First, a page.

With no Miami Heat player's jersey among the top-ten sellers on the NBA store's website, the Heat may need to get a marquee player to stay in the top-ten of team merchandise sales (they are 7th in NBA). Top jersey sales are dominated by guards such as Stephen Curry, Derrick Rose, and Kyrie Irving. Centers no longer are favorites among NBA fans judged by fan interest alone. In today's NBA, they don't warrant maximum contracts: fans want to see shooters.
Two proposed changes will raise the financial stakes for the owners even higher. ESPN recently reported that, "The NBA is moving a step closer to putting advertisements on jerseys." The numbers are astonishing since the amount of revenue generated might be at least $100 million per estimates five years ago, "In 2011, Adam Silver, then deputy commissioner of the NBA, suggested that selling ads on jerseys could, conservatively, be worth $100 million a year..." This added revenue would raise a team's salary cap since, "Players will share in the revenue generated, as the money gained will be considered part of Basketball Related Income, which is factored into the salary cap."
In today's dollars selling jersey ads may increase revenue by $200 million, or about an additional $7 million in salary cap space that has not been accounted for per team, if the proposal is adopted. The important point for owners is added revenue increases the team franchise values by at least a factor of five. The NBA might see the league value rise by a billion dollars or more.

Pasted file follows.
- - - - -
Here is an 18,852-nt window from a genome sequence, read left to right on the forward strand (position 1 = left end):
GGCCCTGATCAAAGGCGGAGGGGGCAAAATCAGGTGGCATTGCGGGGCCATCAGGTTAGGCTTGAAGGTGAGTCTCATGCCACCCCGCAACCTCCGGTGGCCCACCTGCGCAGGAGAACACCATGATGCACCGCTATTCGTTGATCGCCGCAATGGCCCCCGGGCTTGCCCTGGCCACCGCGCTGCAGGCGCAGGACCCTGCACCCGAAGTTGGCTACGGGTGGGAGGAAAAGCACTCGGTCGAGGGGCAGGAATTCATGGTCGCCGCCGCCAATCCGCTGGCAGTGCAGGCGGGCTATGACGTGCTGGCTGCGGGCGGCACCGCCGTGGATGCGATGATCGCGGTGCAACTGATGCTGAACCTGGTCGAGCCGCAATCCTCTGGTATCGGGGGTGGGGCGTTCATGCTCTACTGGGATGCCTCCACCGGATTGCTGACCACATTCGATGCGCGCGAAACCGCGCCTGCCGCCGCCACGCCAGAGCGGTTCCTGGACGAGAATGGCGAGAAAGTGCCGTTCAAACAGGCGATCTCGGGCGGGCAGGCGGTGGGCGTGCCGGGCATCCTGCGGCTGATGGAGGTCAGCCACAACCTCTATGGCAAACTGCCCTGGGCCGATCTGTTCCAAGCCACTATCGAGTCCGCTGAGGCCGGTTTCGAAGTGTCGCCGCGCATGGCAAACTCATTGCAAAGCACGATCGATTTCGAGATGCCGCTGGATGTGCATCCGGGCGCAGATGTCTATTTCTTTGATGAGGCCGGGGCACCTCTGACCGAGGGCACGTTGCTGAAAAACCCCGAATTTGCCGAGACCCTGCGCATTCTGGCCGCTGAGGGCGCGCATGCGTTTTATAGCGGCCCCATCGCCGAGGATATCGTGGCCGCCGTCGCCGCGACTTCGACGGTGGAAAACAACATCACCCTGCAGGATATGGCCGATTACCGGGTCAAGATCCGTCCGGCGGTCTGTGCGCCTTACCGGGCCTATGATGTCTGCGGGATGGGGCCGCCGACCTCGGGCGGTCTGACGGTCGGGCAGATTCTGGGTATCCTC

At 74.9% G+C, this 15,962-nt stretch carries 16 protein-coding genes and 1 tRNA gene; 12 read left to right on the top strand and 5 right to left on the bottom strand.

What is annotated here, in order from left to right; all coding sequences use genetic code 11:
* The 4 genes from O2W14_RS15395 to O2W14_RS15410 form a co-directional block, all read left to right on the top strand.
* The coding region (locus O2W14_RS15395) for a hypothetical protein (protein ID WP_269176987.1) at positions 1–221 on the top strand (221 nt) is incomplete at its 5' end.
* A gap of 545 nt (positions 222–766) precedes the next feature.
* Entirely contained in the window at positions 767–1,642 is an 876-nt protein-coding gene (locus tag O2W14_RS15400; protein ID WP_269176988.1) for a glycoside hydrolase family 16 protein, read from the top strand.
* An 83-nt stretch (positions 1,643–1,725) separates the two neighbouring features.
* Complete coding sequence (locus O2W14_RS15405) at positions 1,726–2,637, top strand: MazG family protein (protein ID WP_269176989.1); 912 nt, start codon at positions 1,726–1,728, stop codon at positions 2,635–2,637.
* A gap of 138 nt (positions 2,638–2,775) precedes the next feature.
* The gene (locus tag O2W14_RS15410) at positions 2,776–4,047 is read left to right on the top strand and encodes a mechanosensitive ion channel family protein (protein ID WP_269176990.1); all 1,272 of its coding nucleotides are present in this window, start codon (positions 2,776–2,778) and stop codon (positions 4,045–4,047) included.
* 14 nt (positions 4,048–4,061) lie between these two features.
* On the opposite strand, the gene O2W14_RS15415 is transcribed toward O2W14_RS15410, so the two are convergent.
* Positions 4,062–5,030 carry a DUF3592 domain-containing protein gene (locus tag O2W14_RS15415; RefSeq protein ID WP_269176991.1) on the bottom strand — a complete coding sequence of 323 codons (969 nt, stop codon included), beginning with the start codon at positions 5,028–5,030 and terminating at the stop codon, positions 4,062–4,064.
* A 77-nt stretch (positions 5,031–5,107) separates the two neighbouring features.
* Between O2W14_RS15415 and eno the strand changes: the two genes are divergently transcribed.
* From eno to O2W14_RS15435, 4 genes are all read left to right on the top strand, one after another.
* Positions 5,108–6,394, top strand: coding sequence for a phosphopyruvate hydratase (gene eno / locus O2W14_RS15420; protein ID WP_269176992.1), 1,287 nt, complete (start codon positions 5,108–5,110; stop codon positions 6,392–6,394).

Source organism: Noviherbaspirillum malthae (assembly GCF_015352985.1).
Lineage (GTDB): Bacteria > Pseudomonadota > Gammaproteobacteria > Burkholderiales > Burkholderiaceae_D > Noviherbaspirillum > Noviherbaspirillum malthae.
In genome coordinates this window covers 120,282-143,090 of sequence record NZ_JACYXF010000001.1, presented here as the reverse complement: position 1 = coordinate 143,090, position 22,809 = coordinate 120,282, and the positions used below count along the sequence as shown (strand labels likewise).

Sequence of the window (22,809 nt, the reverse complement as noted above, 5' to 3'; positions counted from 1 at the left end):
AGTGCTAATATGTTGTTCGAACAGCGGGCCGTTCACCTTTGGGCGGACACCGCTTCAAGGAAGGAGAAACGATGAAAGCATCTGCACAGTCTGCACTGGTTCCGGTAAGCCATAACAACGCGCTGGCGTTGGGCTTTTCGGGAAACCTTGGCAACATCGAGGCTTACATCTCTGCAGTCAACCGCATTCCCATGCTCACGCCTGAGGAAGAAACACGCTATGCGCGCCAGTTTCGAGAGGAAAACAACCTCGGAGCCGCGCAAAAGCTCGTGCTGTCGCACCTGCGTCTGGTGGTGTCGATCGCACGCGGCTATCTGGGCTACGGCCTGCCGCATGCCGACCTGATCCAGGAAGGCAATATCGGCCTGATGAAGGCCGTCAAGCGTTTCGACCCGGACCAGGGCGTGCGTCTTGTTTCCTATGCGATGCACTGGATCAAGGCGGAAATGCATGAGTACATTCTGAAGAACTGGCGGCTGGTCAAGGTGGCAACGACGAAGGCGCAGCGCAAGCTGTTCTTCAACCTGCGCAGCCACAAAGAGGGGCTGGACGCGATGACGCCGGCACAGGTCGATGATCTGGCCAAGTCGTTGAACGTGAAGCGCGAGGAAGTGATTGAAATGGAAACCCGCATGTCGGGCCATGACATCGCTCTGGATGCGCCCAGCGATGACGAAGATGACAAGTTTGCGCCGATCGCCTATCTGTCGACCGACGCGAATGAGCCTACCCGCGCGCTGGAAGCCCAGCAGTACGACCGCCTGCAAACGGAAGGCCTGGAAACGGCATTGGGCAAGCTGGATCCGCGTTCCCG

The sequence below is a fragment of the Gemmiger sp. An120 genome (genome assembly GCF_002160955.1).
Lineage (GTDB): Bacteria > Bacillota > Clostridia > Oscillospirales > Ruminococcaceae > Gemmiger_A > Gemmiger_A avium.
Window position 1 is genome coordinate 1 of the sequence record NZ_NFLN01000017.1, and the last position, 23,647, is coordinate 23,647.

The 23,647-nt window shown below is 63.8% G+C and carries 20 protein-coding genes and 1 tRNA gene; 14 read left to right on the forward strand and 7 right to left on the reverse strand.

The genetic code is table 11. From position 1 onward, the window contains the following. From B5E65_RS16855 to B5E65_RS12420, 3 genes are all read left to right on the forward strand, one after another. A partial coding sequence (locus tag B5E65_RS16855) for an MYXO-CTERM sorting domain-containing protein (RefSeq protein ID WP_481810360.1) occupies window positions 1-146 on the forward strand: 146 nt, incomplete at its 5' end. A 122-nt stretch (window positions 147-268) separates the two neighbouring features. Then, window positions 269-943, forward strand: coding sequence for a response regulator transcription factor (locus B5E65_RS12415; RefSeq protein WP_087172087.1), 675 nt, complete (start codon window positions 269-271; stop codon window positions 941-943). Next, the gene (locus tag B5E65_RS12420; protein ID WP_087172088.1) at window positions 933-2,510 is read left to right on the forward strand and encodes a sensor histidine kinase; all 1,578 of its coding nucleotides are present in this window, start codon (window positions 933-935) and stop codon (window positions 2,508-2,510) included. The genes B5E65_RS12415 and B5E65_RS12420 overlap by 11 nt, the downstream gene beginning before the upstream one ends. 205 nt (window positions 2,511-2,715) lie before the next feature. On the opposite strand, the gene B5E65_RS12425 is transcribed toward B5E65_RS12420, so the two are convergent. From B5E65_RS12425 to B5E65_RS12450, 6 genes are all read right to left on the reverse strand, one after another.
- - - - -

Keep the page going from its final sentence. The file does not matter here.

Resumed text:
The money Pat Riley has at his disposal this summer may be close to what he planned, but next year all bets are off. With Micky Arison having more than a billion dollars at stake in his Heat franchise, it has the potential to become a two billion dollar investment, so keeping the Heat relevant as title contenders is a top priority.
Chris Bosh, Goran Dragic and Justise Winslow are on multi-year deals. Unfortunately none of them are top-ten jersey sales players, which generally favor high scorers. Even Winslow was bypassed by the 13th-drafted Devin Booker of the lottery-bound Phoenix Suns for the Rising Stars Challenge event because of Booker's offense prowess. Notice how no Spurs player is on the list either.
A second issue reported by the NBA was a change in the team roster size, "The NBA likes the idea of expanding rosters from the current limit of 15 to as many as 17 as part of the next Collective Bargaining Agreement with the additional spots designated for two-way contracts that will mean more money for some players and more control of select prospects for the parent clubs."
Arison might even see his financial stake in the Sioux Falls Skyforce team explode. As one of the early advocates of the NBADL, the Heat are one step ahead of most NBA teams in mining the NBADL for players and profit. This potentially sets the stage for a battle between the NCAA and NBADL for 18-year-old basketball prospects. Would an 18-year-old teenager play college hoops for nothing for a year or get up to $100,000 in the NBADL before he is eligble for the NBA?
Riley values a win-now approach because he clearly knows the NBA as we know it today, or was 20 years ago, will not be same five years from now. With more money coming in than previously anticipated and perhaps a new CBA, even his backup plan will need a backup plan. As mentioned many times on HHH, shooters are a key need for the Heat, both to win games and sell jerseys. After all, defense does not sell merchandise in the NBA today.